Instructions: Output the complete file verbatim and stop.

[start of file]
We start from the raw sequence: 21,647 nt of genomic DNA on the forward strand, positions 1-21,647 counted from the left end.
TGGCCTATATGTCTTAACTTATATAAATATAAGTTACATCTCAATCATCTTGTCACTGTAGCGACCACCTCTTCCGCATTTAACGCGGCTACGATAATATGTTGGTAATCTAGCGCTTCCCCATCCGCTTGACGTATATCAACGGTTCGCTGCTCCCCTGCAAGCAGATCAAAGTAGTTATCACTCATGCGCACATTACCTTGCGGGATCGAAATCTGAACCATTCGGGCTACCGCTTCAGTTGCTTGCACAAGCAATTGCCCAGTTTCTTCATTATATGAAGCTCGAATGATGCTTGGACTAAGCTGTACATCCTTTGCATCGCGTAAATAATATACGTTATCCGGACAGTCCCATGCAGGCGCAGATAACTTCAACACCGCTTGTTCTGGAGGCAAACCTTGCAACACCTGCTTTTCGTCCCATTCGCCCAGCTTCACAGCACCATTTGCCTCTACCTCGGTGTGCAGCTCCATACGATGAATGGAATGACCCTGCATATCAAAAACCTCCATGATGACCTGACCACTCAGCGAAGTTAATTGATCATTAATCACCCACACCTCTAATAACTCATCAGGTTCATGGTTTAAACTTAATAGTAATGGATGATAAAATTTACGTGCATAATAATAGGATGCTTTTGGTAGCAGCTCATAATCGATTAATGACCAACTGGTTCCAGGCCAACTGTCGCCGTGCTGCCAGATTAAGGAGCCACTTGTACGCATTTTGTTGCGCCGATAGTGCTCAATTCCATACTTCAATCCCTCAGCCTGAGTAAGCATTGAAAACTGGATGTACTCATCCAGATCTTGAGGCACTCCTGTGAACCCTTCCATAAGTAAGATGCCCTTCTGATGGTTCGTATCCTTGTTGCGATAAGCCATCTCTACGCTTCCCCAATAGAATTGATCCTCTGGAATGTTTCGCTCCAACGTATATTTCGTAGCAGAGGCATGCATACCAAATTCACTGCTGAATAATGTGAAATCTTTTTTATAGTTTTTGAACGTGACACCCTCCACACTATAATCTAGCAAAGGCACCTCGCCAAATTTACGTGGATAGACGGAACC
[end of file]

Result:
We start from the raw sequence: 21,647 nt of genomic DNA on the forward strand, positions 1-21,647 counted from the left end.
TGGCCTATATGTCTTAACTTATATAAATATAAGTTACATCTCAATCATCTTGTCACTGTAGCGACCACCTCTTCCGCATTTAACGCGGCTACGATAATATGTTGGTAATCTAGCGCTTCCCCATCCGCTTGACGTATATCAACGGTTCGCTGCTCCCCTGCAAGCAGATCAAAGTAGTTATCACTCATGCGCACATTACCTTGCGGGATCGAAATCTGAACCATTCGGGCTACCGCTTCAGTTGCTTGCACAAGCAATTGCCCAGTTTCTTCATTATATGAAGCTCGAATGATGCTTGGACTAAGCTGTACATCCTTTGCATCGCGTAAATAATATACGTTATCCGGACAGTCCCATGCAGGCGCAGATAACTTCAACACCGCTTGTTCTGGAGGCAAACCTTGCAACACCTGCTTTTCGTCCCATTCGCCCAGCTTCACAGCACCATTTGCCTCTACCTCGGTGTGCAGCTCCATACGATGAATGGAATGACCCTGCATATCAAAAACCTCCATGATGACCTGACCACTCAGCGAAGTTAATTGATCATTAATCACCCACACCTCTAATAACTCATCAGGTTCATGGTTTAAACTTAATAGTAATGGATGATAAAATTTACGTGCATAATAATAGGATGCTTTTGGTAGCAGCTCATAATCGATTAATGACCAACTGGTTCCAGGCCAACTGTCGCCGTGCTGCCAGATTAAGGAGCCACTTGTACGCATTTTGTTGCGCCGATAGTGCTCAATTCCATACTTCAATCCCTCAGCCTGAGTAAGCATTGAAAACTGGATGTACTCATCCAGATCTTGAGGCACTCCTGTGAACCCTTCCATAAGTAAGATGCCCTTCTGATGGTTCGTATCCTTGTTGCGATAAGCCATCTCTACGCTTCCCCAATAGAATTGATCCTCTGGAATGTTTCGCTCCAACGTATATTTCGTAGCAGAGGCATGCATACCAAATTCACTGCTGAATAATGTGAAATCTTTTTTATAGTTTTTGAACGTGACACCCTCCACACTATAATCTAGCAAAGGCACCTCGCCAAATTTACGTGGATAGACGGAACC